• Advent of energy services companies (ESCOs) to implement technical interventions at the customers’ premises and to share the savings in a pre-contracted manner.
  • Remote switching on and off for electrical appliances.
  • Policy instruments and promotional measures for encouraging conscious switch-over to energy efficient electrical appliances like CFLs and LEDs for residential and commercial applications – a good example of this would be the ‘Bachat Lamp Yojna’ for CFL promotion initiated by the Bureau of Energy Efficiency (BEE).
  • Mechanism to raise resources for promotion of renewable energy through a state-level ‘green power development fund’ created out of cess collected from the consumers.

Green innovations have tremendous potential if harnessed well in the sectors, such as, small-scale agriculture, agro-based industries and small and medium enterprises (SMEs) in India.

When we analyze the impacts of innovations in the water and energy sector, they are not restricted to the direct beneficiaries alone. There are wider economic, social and environmental impacts, which necessitate the spread of such innovations in these as well as other sectors of economic and social importance. Green innovations have tremendous potential if harnessed well in the sectors, such as, small-scale agriculture, agro-based industries and small and medium enterprises (SMEs) in India.

Innovations in these sectors assume great importance given the fact that 50% of the population depends on primary sector for livelihood opportunities and 90% of industrial units are SMEs supporting more than 20 million jobs. Such innovations would not only achieve resource conservation and sustainable practices and but also offer means of livelihood to those at the bottom of the pyramid.

Conclusion

To conclude, it is imperative for India to unleash the innovation potential to create sustainable development pathways for future. Given the dualistic nature of the development experience with acute intra and inter-regional differences and environmental imbalances, the focus has to shift to innovations which try to bring in economic, social and environmental sustainability. Water and energy security are the two critical inputs that are expected to carve out the future development trajectory of the country. Both sectors have seen community and regulator driven innovations during the last decade.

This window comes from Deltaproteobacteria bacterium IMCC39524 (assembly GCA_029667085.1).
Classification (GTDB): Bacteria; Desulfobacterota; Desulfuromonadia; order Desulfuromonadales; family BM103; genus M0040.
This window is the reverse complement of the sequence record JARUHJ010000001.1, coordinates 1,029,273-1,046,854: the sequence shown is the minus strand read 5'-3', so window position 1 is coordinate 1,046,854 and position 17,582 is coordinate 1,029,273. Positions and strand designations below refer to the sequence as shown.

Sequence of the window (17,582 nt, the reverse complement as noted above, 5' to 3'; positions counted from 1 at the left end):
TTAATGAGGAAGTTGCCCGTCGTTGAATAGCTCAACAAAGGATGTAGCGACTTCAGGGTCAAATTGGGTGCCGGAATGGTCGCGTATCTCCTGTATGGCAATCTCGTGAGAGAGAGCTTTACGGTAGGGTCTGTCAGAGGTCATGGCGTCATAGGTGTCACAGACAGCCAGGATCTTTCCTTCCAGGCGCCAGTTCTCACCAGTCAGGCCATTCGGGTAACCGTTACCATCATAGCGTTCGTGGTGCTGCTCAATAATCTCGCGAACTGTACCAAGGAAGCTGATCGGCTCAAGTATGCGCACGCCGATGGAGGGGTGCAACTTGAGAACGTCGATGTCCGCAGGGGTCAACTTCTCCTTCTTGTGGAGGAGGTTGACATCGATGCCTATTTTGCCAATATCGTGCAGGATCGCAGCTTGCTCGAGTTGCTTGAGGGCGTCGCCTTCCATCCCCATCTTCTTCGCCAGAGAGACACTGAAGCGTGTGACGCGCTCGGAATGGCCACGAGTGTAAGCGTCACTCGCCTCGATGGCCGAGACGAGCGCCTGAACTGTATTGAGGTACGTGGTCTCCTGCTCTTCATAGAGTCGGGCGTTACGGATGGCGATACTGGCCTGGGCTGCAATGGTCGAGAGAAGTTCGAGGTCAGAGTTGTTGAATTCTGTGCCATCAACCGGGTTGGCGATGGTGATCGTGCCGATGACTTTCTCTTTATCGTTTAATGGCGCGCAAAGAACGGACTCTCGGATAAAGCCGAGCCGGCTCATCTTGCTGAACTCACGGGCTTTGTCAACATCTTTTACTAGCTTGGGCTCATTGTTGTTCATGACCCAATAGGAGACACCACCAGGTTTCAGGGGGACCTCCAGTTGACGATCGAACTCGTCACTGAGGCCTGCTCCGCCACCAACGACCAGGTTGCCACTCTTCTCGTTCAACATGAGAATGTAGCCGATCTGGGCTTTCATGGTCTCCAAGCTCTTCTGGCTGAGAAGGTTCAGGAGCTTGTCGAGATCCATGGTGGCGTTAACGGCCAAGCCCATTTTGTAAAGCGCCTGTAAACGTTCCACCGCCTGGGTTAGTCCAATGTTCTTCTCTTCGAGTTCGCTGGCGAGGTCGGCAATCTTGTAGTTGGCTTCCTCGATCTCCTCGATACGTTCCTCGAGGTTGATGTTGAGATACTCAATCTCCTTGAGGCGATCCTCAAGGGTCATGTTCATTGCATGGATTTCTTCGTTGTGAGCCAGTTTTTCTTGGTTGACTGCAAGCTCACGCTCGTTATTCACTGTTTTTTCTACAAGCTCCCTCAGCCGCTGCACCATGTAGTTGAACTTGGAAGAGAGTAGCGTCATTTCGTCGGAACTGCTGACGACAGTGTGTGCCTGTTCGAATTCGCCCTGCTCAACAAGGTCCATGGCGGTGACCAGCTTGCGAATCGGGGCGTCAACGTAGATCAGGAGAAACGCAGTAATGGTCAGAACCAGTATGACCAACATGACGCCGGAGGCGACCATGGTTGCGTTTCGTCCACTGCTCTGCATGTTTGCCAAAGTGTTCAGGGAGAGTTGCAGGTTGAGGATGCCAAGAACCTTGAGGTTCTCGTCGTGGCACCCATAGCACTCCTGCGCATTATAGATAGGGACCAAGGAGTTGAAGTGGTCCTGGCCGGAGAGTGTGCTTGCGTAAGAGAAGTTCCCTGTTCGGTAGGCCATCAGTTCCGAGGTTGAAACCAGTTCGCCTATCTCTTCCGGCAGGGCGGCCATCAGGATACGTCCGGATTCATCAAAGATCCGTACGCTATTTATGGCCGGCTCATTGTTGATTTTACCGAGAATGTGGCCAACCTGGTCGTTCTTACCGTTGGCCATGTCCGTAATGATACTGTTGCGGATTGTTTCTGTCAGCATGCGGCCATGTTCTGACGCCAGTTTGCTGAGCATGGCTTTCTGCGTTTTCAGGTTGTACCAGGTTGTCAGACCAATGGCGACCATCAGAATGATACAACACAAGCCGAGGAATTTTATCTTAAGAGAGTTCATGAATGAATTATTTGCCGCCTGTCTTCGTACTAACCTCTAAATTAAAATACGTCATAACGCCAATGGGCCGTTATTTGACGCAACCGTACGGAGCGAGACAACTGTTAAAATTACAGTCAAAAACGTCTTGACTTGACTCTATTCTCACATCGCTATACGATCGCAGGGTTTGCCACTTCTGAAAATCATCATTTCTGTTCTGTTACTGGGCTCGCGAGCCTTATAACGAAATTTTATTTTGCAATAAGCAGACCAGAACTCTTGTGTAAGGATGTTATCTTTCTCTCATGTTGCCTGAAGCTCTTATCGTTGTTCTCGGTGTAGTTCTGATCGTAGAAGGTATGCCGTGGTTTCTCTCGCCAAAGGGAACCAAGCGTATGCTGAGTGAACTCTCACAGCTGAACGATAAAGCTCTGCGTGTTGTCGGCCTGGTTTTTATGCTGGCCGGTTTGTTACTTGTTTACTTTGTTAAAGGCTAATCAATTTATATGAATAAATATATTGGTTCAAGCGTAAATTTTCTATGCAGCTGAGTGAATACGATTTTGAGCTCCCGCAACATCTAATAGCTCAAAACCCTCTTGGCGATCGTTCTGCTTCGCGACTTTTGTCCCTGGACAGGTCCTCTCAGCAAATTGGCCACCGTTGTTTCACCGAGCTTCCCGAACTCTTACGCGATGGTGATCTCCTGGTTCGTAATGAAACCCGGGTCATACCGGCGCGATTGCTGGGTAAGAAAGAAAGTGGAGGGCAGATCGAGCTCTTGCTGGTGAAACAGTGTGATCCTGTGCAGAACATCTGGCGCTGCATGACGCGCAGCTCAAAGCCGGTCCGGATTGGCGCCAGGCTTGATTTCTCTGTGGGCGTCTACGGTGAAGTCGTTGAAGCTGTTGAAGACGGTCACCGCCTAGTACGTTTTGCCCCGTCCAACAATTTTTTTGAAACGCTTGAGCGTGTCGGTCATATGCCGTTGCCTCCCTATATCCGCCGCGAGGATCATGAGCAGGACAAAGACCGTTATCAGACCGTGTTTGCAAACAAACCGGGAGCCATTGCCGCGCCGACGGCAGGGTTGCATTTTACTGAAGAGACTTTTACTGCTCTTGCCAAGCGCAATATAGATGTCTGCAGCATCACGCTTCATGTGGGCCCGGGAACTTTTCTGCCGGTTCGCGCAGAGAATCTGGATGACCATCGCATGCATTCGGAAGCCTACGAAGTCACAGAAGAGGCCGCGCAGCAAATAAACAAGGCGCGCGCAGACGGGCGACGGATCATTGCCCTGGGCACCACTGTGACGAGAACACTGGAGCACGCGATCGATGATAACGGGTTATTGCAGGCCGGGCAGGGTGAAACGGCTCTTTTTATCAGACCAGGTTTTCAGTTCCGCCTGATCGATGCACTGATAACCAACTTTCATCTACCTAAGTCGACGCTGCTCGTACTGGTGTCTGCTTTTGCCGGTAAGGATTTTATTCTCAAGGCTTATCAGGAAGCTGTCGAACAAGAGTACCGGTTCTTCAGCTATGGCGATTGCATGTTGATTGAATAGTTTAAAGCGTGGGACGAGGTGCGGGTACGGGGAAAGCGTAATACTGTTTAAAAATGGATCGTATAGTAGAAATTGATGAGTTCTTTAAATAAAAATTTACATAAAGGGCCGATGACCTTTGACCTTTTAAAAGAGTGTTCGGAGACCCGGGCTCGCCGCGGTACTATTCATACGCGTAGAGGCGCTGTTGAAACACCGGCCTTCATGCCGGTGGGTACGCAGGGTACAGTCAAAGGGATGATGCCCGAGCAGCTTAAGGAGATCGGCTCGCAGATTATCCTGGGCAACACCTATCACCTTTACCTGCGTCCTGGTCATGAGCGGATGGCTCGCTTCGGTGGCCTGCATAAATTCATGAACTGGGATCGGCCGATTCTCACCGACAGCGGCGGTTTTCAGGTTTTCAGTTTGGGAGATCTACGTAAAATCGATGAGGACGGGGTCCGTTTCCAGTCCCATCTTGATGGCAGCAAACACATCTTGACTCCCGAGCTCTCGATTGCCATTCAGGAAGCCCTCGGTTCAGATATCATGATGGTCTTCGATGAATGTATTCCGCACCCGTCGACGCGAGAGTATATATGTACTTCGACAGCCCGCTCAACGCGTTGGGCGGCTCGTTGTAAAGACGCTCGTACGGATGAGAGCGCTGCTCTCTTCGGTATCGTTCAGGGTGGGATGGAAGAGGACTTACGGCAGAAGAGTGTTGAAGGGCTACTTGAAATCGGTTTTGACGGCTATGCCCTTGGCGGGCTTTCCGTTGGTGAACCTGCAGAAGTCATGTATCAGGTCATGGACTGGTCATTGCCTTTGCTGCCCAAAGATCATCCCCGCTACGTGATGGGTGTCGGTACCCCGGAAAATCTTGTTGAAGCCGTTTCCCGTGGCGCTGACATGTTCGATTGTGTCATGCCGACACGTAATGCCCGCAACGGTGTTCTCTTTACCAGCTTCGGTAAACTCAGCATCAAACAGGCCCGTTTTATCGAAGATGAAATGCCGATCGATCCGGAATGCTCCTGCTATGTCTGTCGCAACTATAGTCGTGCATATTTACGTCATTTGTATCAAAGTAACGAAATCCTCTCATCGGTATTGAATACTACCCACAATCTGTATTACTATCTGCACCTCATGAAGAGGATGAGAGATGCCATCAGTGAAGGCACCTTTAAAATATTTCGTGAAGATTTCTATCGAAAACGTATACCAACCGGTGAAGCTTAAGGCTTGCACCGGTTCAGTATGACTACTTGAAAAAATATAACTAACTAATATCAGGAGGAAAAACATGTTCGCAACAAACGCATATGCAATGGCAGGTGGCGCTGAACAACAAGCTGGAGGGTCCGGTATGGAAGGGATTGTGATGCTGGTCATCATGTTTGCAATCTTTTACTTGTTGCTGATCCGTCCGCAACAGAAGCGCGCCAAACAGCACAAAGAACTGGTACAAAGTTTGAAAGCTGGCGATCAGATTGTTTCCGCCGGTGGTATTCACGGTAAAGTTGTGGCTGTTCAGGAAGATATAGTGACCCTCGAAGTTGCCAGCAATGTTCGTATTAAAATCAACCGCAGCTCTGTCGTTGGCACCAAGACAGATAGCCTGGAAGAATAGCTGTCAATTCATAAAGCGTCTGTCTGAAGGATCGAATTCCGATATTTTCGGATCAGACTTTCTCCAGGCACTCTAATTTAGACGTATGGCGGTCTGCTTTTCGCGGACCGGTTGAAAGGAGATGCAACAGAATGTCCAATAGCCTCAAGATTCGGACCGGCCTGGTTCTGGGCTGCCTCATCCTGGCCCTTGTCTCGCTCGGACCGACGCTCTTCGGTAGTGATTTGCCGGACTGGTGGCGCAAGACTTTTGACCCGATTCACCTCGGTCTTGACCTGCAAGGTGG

Most of these innovations have had economic and social impacts, particularly at the grassroots level in case of water sector and end-use level in energy sector. Learning from the experiences in both sectors, India has tremendous potential to unleash green innovations in other areas of vital importance from the perspective of livelihoods, resource conservation and sustainability.

By Archana Patankar, PhD, Assistant Professor, K J Somaiya Institute of Management Studies & Research, Mumbai

Suggested further readings:

1. IEA, Key world energy statistics, International Energy Agency, 2009
2. Global Water Partnership (GWP), http://www.gwpforum.org
3. Nichols R. W., Innovation, change and order: Reflections on science and technology in India, China and the United States, Technology in Society, Vol. 30, pp. 437-50, 2008
4. NKC, Innovation in India, National Knowledge Commission, Govt. of India, New Delhi, 2007
5. Prahalad C.K., India as a source of innovations, The First Lalbahadur Shastri National Award for Excellence in Public Administration and Management Sciences Lecture, New Delhi, 2000
6. Rosenberg N., Exploring the Black Box: Technology, Economics and History, Cambridge University Press, 1994
7. Sarangi G. and Mishra A., Environmental innovations in electricity sector in India: Role of electricity regulators, The Energy Research Institute (TERI), 2009.
8. TERI, National energy map for India: Technology vision 2030, The Energy Research Institute and Office of the Principal Scientific Advisor, Govt. of India
9. World Bank, Unleashing India’s innovation: Towards sustainable and inclusive growth, Dutz M. A. (Ed.), Washington DC, 2007

About Archana Patankar

Archana PatankarArchana Patankar is currently working as Assistant Professor at K J Somaiya Institute of Management Studies & Research, Mumbai, India. She holds PhD from Indian Institute of Technology Bombay (IITB), where her principal area of research was health impacts of urban air pollution and their economic valuation. She has taught economics at undergraduate and graduate level for more than seven years. She has also carried out a number of independent assignments for renowned organizations that include analysis of end-use consumption patterns in electricity sector for energy efficiency and readiness of developing countries for cleaner technology transfers.

Archana has published a number of research papers and has presented in many conferences on environment and health. Her current research interests include environmental policy analysis, climate change vulnerability and adaptation, health impacts of climate change and green innovations. Archana can be reached at archana.patankar09@gmail.com

* Clean Development Mechanism (CDM) is a market-based mechanism envisaged by the negotiators under the Kyoto Protocol (1997) to help developed countries meet their targets of greenhouse gas (GHG) emission reductions. The mechanism encourages private sector and developing countries to contribute to GHG emission reductions by undertaking emission reduction projects in developing countries and earn certified emission reduction (CER) credits. The CER credits are traded and bought by the developed countries to partially meet their GHG emission reduction targets under the Protocol (UNFCCC, http://cdm.unfccc.int).